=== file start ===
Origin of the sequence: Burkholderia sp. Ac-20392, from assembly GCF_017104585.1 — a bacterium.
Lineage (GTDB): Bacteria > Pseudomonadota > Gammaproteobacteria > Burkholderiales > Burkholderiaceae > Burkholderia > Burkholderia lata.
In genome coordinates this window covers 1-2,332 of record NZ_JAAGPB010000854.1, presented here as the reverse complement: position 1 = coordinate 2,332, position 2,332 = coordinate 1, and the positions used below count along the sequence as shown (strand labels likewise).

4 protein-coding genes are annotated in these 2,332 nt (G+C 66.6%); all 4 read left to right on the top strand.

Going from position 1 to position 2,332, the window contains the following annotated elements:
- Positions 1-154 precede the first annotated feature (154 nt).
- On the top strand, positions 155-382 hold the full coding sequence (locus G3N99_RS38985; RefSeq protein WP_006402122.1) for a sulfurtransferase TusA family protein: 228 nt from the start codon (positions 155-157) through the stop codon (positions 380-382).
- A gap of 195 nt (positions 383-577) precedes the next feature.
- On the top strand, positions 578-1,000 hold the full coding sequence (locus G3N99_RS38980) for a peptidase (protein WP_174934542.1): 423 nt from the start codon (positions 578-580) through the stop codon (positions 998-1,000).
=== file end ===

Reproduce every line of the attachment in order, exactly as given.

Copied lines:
Origin of the sequence: Burkholderia sp. Ac-20392, from assembly GCF_017104585.1 — a bacterium.
Lineage (GTDB): Bacteria > Pseudomonadota > Gammaproteobacteria > Burkholderiales > Burkholderiaceae > Burkholderia > Burkholderia lata.
In genome coordinates this window covers 1-2,332 of record NZ_JAAGPB010000854.1, presented here as the reverse complement: position 1 = coordinate 2,332, position 2,332 = coordinate 1, and the positions used below count along the sequence as shown (strand labels likewise).

4 protein-coding genes are annotated in these 2,332 nt (G+C 66.6%); all 4 read left to right on the top strand.

Going from position 1 to position 2,332, the window contains the following annotated elements:
- Positions 1-154 precede the first annotated feature (154 nt).
- On the top strand, positions 155-382 hold the full coding sequence (locus G3N99_RS38985; RefSeq protein WP_006402122.1) for a sulfurtransferase TusA family protein: 228 nt from the start codon (positions 155-157) through the stop codon (positions 380-382).
- A gap of 195 nt (positions 383-577) precedes the next feature.
- On the top strand, positions 578-1,000 hold the full coding sequence (locus G3N99_RS38980) for a peptidase (protein WP_174934542.1): 423 nt from the start codon (positions 578-580) through the stop codon (positions 998-1,000).